Driving in Iceland
Important points•Drivers and passengers are required by law to wear seatbelts.
•It should be noted that children must either wear seat belts or be in car safety seats, depending on their age and maturity.
•It is against the law to operate a vehicle in Iceland after having consumed alcohol.
•Iceland requires that vehicle headlights be on at all times, day and night when driving.
•During the summer, there’s daylight both day and night and the day seems long. Drivers must be aware of this fact and avoid driving for too long, over the summer night.
•In several places there are traffic signs (rectangular with white numbers on blue background), indicating the recommended maximum speed and where drivers
should realize that the permitted speed limit can’t be recommended because of the driving conditions.
• The use of hands-free equipment is an obligation when talking on a mobile phone and driving at the same time. However, it is recommended not to use the phone at all while driving.
• Please watch Driving with Elfis here on the SafeTravel site or on www.drive.is to get to know more about driving safely in Iceland.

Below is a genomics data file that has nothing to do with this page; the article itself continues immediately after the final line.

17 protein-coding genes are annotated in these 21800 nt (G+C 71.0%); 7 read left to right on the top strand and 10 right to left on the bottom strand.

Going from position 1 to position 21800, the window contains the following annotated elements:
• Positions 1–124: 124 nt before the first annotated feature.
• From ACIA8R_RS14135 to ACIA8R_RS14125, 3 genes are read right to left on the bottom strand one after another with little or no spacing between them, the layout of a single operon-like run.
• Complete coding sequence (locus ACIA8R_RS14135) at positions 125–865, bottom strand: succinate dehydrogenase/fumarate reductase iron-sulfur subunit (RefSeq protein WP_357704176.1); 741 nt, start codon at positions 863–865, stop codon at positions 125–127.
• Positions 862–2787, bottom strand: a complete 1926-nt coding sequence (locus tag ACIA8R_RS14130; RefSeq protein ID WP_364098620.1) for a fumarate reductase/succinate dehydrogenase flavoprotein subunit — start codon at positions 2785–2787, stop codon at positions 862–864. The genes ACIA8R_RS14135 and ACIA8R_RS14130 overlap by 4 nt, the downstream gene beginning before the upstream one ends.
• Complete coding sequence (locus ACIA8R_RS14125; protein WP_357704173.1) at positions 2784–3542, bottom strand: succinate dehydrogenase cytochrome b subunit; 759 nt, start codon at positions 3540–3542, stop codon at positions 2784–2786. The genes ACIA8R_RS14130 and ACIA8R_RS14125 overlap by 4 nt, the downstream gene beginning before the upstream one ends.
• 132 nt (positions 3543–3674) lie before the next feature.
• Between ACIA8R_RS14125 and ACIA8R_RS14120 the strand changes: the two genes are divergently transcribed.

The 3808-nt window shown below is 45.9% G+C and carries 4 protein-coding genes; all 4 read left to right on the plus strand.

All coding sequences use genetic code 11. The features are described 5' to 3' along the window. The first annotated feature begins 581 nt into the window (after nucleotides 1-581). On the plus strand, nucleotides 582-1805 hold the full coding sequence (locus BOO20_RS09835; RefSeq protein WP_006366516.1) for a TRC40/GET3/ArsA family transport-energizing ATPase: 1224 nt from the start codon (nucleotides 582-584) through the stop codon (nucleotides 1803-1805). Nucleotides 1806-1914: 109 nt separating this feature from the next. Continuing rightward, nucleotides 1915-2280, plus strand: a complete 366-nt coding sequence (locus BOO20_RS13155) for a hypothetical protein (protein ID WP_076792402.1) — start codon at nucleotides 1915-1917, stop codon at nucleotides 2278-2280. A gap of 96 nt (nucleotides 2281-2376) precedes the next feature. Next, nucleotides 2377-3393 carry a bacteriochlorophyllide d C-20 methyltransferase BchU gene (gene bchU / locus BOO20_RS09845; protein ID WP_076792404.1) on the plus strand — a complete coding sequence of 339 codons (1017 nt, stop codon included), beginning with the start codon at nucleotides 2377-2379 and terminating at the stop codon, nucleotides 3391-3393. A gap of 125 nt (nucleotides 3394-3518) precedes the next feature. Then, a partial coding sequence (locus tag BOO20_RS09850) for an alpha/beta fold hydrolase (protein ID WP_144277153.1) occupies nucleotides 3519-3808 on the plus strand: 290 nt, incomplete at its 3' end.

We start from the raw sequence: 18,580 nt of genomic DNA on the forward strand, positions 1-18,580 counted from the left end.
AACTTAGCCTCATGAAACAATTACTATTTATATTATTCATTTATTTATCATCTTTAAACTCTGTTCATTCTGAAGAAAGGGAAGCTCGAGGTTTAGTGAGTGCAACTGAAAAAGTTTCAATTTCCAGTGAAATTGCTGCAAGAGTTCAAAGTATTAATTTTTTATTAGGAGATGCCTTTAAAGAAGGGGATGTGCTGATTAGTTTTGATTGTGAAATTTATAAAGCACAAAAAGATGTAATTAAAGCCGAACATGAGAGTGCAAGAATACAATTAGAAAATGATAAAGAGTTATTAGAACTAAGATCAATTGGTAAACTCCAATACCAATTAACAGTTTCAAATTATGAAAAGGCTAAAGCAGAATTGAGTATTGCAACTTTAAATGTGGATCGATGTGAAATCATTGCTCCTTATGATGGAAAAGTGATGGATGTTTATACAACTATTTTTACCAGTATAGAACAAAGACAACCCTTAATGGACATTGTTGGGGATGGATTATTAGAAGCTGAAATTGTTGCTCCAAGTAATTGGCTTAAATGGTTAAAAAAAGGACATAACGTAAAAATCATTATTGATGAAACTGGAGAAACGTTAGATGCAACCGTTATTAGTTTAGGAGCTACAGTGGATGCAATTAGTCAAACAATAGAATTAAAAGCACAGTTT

• Vegagerðin (www.road.is) Iceland’s road administration site details road openings and closings around the country. Vital if you plan to explore Iceland’s little-visited
corners and remote highlands, and for information about winter road access.
Single-lane bridges. The actual rule is that the car closer to the bridge has the right-of-way. However, it is wise to stop and assess the situation. This sign indicates that a single-lane bridge is ahead.
Paved road changes to gravel.
Sadly, accidents do occur on rural roads where a paved road suddenly changes to gravel. The main reason is that drivers do not reduce their speed before it changes to gravel and consequently lose control of the vehicle. This sign indicates a changeover to gravel.
Blind hills, where lanes are not separated, should be approached with caution. There are many blind curves in Iceland that test a driver’s skill. This sign indicates a blind hill.
Gravel roadsWhen driving on gravel roads, which are often quite narrow, it is important to show caution when approaching another car coming from the opposite direction.
Sheep on the road
In Iceland, you can expect livestock to be on or alongside the road. It’s usually sheep but sometimes horses and even cattle can be in your path. This is common all over the country.